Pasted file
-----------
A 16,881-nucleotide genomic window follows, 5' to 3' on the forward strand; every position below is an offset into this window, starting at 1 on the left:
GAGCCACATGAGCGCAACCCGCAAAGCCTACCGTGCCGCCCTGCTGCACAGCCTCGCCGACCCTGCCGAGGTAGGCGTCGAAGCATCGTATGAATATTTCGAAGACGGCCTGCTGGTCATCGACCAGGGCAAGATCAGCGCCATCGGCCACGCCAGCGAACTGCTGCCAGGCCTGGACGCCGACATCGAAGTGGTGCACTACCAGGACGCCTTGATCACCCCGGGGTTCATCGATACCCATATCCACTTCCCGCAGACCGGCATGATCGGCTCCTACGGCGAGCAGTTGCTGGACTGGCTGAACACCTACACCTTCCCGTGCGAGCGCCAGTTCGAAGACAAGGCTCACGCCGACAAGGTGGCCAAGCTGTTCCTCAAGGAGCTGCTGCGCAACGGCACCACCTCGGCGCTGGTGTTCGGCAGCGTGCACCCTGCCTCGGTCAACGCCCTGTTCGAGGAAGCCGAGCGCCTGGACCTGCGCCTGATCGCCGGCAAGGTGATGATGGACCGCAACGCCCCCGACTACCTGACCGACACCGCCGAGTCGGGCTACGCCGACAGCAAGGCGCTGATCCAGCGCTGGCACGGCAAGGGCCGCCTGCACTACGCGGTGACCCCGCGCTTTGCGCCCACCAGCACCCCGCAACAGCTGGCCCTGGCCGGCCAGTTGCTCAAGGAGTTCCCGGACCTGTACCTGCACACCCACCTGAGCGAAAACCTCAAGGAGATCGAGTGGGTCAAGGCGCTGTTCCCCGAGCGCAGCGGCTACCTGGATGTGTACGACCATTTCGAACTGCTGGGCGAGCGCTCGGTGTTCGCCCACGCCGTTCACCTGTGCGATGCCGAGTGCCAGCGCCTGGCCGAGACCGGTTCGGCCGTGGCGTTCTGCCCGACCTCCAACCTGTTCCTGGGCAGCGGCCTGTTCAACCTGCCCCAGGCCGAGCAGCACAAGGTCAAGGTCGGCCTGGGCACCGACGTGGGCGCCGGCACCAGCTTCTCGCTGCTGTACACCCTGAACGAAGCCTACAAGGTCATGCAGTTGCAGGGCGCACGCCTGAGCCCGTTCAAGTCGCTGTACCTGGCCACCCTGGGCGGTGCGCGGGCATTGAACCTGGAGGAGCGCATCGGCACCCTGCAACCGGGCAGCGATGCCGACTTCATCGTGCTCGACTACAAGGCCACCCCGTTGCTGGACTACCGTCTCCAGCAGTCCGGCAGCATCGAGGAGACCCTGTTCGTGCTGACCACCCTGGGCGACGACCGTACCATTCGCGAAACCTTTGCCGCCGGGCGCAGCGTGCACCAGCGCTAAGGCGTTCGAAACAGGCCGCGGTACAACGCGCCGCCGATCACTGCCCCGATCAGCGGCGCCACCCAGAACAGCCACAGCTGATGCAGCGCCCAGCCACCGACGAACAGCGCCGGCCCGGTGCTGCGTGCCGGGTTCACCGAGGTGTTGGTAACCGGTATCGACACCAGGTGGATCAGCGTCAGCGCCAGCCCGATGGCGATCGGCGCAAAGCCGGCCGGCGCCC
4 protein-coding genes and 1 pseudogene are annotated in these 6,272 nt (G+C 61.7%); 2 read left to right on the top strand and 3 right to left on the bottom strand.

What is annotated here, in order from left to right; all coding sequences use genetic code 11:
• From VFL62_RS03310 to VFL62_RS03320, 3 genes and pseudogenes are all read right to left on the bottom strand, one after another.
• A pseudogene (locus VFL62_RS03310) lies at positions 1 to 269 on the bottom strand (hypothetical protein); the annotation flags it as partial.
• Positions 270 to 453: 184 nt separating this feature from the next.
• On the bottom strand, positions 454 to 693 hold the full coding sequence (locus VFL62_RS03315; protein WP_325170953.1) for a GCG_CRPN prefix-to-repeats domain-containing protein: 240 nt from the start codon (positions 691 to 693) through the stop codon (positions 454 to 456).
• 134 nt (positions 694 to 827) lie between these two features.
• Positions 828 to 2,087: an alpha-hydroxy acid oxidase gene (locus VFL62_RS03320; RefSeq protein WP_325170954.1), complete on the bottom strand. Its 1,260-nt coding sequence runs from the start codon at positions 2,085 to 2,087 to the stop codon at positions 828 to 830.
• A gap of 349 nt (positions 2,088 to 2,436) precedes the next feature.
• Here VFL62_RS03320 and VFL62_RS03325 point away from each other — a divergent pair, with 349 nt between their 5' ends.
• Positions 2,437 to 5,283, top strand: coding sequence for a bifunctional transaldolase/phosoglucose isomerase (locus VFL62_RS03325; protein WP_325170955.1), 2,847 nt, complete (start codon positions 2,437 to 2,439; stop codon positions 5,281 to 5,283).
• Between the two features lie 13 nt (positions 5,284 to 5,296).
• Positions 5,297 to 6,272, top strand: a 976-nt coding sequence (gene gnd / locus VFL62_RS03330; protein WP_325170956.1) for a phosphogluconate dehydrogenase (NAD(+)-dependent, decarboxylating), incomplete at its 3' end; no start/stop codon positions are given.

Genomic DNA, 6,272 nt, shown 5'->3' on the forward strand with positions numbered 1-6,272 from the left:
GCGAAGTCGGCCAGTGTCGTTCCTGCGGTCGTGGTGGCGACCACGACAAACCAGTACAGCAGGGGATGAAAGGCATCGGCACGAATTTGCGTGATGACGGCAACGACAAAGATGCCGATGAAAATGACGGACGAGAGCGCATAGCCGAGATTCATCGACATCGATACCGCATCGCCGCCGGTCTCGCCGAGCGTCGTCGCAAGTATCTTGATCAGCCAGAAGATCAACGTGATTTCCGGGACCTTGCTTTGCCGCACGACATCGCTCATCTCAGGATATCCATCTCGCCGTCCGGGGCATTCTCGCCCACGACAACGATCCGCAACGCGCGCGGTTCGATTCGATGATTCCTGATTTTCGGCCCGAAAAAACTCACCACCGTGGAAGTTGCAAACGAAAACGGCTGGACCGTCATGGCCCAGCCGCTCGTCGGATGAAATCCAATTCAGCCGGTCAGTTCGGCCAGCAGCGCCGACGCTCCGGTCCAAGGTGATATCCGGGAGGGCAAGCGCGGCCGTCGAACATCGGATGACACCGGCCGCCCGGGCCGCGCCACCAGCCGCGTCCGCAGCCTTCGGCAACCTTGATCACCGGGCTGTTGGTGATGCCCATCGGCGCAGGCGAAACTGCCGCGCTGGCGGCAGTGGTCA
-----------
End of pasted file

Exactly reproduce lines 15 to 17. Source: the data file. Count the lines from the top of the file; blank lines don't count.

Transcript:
• Positions 5,297 to 6,272, top strand: a 976-nt coding sequence (gene gnd / locus VFL62_RS03330; protein WP_325170956.1) for a phosphogluconate dehydrogenase (NAD(+)-dependent, decarboxylating), incomplete at its 3' end; no start/stop codon positions are given.

Genomic DNA, 6,272 nt, shown 5'->3' on the forward strand with positions numbered 1-6,272 from the left:
GCGAAGTCGGCCAGTGTCGTTCCTGCGGTCGTGGTGGCGACCACGACAAACCAGTACAGCAGGGGATGAAAGGCATCGGCACGAATTTGCGTGATGACGGCAACGACAAAGATGCCGATGAAAATGACGGACGAGAGCGCATAGCCGAGATTCATCGACATCGATACCGCATCGCCGCCGGTCTCGCCGAGCGTCGTCGCAAGTATCTTGATCAGCCAGAAGATCAACGTGATTTCCGGGACCTTGCTTTGCCGCACGACATCGCTCATCTCAGGATATCCATCTCGCCGTCCGGGGCATTCTCGCCCACGACAACGATCCGCAACGCGCGCGGTTCGATTCGATGATTCCTGATTTTCGGCCCGAAAAAACTCACCACCGTGGAAGTTGCAAACGAAAACGGCTGGACCGTCATGGCCCAGCCGCTCGTCGGATGAAATCCAATTCAGCCGGTCAGTTCGGCCAGCAGCGCCGACGCTCCGGTCCAAGGTGATATCCGGGAGGGCAAGCGCGGCCGTCGAACATCGGATGACACCGGCCGCCCGGGCCGCGCCACCAGCCGCGTCCGCAGCCTTCGGCAACCTTGATCACCGGGCTGTTGGTGATGCCCATCGGCGCAGGCGAAACTGCCGCGCTGGCGGCAGTGGTCA